4 Natural Crime Prevention Methods

Take control of your home turf using natural crime prevention methods. Capable homeowners can even do it themselves by using the principles of CPTED (Crime Prevention through Environmental Design). If you talked to a home robbery, ring leader, you’d find out a lot about what make them tick. For example, what they don’t like when breaking into a home. Use this insider information and apply the basics to your home to help it stay safe.

Making Crooks Pay

There is enough mumbo-jumbo on the Internet these days on crime prevention, to keep you busy for many lifetimes. If you don’t like paying for third-rate knowledge, then let the experts do the heavy lifting, and deliver information you can act on.

These systems have been, and are being, used as methods of modern crime prevention by urban planners, community developers, architects, and now homeowners. The aim is to create comfort, protection and security for residents and communities while using the criminal’s built-in fears, to make his job as difficult and uncomfortable as possible.

When the experts interviewed the crooks, they came up with the four following facts worth looking into, even if it’s only a glance. It’s worth the trouble. Who knows, you may become the next expert, without needing a criminal background first.

Surveillance

Natural crime prevention methods use surveillance because criminals fear being watched. After all, they’re not in the acting business and so you play on this, as your number one application. For this reason, you have the following methods to apply to your own surveillance.

  • Use the most open or shortest fencing.
  • Take advantage of passing traffic and pedestrians to be your extra eyes.
  • Keep windows covered so people can’t see in.
  • Your parking area, driveway and walkways should be visible from your windows.
  • Use landscaping favourable to surveillance, especially where you come and go.
  • Places to hide like trees, hedges and closed fences should be removed.
  • Lighting plays a big part. Both natural and electric lighting must be applied where needed.
  • Tricky spots like mailbox, entrance, play areas and garden shed should all be well lit.

Access control

To define between public and private areas, you need to restrict the potential criminal’s access by using natural access control. You apply the correct positioning of fencing, entranceways, lighting and use landscaping to create limited entry or simply control the flow of people by using natural access control methods.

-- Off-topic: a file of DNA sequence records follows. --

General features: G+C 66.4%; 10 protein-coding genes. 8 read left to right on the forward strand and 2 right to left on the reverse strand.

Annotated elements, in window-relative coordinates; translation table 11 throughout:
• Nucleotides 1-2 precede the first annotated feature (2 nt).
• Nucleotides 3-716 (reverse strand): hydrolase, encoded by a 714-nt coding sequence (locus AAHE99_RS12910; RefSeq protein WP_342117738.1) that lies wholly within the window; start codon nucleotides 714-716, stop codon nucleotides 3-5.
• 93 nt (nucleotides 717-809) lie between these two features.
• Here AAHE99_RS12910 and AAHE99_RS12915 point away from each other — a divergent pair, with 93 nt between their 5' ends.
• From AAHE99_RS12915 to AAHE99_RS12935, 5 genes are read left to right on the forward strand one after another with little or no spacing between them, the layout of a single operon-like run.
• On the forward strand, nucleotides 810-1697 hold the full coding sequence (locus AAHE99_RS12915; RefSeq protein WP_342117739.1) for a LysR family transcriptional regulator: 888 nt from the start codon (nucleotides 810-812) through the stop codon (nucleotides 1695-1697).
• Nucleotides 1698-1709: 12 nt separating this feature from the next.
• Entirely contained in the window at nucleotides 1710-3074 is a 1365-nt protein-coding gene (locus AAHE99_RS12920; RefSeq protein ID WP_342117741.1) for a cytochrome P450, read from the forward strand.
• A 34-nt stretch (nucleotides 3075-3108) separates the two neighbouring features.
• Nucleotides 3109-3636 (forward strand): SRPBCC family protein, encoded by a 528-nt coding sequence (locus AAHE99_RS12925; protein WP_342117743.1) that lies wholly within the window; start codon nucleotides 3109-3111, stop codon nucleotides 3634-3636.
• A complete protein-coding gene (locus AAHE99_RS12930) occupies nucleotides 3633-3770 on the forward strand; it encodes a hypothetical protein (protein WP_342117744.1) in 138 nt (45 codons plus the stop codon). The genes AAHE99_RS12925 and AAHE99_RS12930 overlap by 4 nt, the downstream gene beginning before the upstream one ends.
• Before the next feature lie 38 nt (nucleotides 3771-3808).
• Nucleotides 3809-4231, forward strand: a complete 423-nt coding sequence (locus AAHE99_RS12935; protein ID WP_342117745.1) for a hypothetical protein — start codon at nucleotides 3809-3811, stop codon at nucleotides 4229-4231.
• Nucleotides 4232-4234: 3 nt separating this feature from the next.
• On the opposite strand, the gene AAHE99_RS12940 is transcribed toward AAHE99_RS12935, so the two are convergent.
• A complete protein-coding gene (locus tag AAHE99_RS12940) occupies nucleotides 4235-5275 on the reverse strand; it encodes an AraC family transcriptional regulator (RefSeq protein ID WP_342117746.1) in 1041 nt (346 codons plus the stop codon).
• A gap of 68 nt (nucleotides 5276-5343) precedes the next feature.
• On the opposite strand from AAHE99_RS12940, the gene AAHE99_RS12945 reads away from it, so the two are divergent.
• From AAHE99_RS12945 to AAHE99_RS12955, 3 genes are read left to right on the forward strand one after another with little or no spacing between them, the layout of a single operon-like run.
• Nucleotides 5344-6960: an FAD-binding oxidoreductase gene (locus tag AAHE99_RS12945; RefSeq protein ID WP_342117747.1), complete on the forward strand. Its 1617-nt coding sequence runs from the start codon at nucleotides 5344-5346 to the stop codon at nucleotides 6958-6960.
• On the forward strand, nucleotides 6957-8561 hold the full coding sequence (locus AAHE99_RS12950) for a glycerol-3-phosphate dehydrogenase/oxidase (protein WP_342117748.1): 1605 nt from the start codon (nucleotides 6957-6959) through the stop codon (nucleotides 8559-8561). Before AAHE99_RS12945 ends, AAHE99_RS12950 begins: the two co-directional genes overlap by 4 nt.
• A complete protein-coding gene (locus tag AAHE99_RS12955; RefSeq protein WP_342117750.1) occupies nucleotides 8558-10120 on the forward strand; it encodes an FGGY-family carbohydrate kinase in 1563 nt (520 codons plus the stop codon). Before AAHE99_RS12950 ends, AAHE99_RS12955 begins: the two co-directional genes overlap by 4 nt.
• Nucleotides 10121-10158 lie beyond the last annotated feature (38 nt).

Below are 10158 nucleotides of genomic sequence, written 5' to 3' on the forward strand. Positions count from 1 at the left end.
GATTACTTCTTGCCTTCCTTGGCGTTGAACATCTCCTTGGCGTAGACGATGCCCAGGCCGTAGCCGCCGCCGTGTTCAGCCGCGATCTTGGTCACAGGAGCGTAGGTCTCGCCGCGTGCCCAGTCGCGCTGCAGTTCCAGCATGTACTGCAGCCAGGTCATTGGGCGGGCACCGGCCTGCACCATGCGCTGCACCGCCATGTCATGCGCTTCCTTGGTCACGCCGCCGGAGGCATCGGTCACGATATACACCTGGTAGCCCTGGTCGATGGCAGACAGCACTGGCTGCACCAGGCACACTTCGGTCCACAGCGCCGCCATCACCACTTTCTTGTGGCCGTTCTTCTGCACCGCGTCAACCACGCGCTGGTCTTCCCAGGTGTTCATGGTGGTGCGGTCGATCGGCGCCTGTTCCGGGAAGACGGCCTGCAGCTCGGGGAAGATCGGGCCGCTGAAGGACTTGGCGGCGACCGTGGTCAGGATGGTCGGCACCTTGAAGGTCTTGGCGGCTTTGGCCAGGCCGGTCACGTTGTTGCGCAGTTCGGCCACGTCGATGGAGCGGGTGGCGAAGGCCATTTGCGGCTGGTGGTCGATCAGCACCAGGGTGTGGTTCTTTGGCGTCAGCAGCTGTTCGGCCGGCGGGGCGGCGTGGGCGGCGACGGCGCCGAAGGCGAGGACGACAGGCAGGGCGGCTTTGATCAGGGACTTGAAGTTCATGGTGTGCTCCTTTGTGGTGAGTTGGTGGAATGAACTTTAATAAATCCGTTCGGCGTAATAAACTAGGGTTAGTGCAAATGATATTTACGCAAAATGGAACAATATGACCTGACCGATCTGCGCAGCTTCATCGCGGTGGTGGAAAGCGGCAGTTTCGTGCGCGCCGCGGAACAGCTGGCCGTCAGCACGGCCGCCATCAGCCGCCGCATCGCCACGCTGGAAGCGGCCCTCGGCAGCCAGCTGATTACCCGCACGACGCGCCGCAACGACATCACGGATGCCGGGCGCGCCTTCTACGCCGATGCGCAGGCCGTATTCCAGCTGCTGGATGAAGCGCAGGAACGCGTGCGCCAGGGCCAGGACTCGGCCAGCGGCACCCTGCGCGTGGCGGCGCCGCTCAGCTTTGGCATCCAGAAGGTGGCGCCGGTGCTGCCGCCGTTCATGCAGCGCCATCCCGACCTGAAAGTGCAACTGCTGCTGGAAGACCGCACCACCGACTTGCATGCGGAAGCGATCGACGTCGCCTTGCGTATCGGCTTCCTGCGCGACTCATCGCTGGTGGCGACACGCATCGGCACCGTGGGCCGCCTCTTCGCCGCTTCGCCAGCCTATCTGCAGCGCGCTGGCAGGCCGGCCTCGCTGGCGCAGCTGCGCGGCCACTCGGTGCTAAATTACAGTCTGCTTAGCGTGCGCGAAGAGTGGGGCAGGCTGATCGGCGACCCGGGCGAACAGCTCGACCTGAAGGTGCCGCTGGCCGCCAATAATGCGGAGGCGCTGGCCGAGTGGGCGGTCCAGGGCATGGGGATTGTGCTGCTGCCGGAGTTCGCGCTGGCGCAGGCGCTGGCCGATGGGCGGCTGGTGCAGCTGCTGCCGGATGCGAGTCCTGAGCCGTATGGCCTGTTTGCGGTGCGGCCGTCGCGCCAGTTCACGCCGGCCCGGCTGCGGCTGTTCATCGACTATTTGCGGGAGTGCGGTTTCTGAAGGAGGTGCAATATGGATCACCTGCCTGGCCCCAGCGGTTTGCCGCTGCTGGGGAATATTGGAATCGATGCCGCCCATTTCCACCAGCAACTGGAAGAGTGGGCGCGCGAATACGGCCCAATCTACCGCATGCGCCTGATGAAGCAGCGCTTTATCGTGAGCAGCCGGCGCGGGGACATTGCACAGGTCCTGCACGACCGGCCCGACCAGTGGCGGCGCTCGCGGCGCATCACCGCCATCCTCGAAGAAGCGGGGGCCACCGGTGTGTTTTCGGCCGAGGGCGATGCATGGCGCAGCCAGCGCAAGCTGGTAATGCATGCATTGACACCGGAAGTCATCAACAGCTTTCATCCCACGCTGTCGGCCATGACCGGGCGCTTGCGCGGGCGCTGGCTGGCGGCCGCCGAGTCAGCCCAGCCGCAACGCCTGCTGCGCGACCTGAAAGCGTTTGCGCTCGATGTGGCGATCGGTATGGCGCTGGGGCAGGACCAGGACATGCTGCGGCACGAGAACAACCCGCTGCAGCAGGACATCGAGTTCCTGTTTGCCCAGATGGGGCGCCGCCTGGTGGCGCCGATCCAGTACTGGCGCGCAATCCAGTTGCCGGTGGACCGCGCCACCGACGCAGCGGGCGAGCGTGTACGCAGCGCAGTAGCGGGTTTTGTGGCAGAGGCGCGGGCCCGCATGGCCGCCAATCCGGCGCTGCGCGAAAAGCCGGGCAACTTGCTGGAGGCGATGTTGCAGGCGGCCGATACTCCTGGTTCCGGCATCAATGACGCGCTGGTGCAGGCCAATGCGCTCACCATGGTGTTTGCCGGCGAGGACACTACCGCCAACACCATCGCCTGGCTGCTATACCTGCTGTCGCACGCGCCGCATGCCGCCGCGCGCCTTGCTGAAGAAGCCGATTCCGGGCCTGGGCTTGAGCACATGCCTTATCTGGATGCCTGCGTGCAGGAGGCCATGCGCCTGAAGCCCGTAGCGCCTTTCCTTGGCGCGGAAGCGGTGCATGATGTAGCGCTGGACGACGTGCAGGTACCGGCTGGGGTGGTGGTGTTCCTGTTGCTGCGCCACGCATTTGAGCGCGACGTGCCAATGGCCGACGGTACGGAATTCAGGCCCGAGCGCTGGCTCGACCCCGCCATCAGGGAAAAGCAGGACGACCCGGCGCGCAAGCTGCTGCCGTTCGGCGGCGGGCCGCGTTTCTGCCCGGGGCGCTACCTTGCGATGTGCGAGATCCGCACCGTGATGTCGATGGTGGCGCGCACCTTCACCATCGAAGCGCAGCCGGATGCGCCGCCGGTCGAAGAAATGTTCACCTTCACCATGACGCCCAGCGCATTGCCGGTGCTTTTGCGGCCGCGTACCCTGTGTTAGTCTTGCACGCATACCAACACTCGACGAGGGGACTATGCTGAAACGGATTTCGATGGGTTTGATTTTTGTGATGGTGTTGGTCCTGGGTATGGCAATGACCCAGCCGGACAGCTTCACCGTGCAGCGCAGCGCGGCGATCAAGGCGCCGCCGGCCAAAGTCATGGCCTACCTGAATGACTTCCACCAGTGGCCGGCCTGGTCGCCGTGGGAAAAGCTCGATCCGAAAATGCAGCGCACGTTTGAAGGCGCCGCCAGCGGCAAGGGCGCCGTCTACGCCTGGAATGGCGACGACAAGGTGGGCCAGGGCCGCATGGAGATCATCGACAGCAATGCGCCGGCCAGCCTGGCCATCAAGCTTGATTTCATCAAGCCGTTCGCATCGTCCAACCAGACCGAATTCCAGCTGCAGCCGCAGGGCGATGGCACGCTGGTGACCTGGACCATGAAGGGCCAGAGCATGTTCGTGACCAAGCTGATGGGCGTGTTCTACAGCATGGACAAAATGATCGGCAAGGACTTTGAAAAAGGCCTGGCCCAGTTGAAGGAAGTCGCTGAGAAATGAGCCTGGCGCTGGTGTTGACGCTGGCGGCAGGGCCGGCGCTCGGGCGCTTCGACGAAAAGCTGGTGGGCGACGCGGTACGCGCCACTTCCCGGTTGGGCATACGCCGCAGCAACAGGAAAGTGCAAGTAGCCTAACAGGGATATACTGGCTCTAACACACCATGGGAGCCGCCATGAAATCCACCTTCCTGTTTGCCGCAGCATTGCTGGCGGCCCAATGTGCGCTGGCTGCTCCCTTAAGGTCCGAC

• Only have one well-defined primary entrance from the public area.
  • Now with landscaping or buildings, channel your visitors directly to your door.
  • Keep the gate between front and back yard locked at all times.
  • See that your pathway does not lead past easy access to upper floors or roof areas.
  • Make the use of thorny shrubs and creepers to protect below your windows and on fences.
  • Encourage neighbourly relations and keep open style fencing on side boundaries.

Territorial reinforcement

Here is where you define your private spaces, producing an environment that creates a sense of ownership. Having a vested interest in one’s property as the owner, gives a clear message to any intruder, they are likely to be challenged. By using the two methods (surveillance and access control) above, you are making strangers or prowlers stand out and thereby recognizable. Maintaining your premises and landscaping well, conveys a message that your home has dynamic occupants present.

  • Avoid using measures like razor wire. This is simply sending a message to the criminals that there is little to no physical presence on the property.
  • Keep your private activities to a predefined area.
  • Plant trees. Did we say plant trees? Yes, of course, this is your home not a parched-earth program. Research has shown outdoor residential spaces with more trees are significantly more attractive, safer, and generally more used than similar areas with no trees and that’s what you want.
  • Your private area is where you plant your trees, preferably judiciously. To aid your security, keep trees trimmed up to seven feet and shrubs no higher than three foot.
  • If you don’t have an alarm system, put one in that you can add to if needed later. It is important to put up alarm signage at public entry points.
  • The aim of your program is for criminals to see, you can observe them at all times.

Maintenance

A well-maintained territory is the essence of natural crime prevention and enforces your security even more. In a well-kept community area, the message is given that we care about what happens here.” In this way, crime and vandalism are brought under control.

Have you heard of the “broken window theory?” In law enforcement agencies, this is called the BWT, which postulates that one visible broken window will tempt vandals to break all the windows and so on. This scenario usually leads to more criminal activity and crime then moves in, from one broken window.

For pride and safety of ownership, a community should be well maintained with a good sense of neighborliness. This kind of spirit makes guests to your area feel more comfortable and makes the criminals very uncomfortable. So you are well on your way to creating your own natural crime prevention methods.

This is important because, as any crook will tell you, “We don’t want difficult.” ‘The more difficult it is to operate within a closely-knit community, the more they want to leave.’

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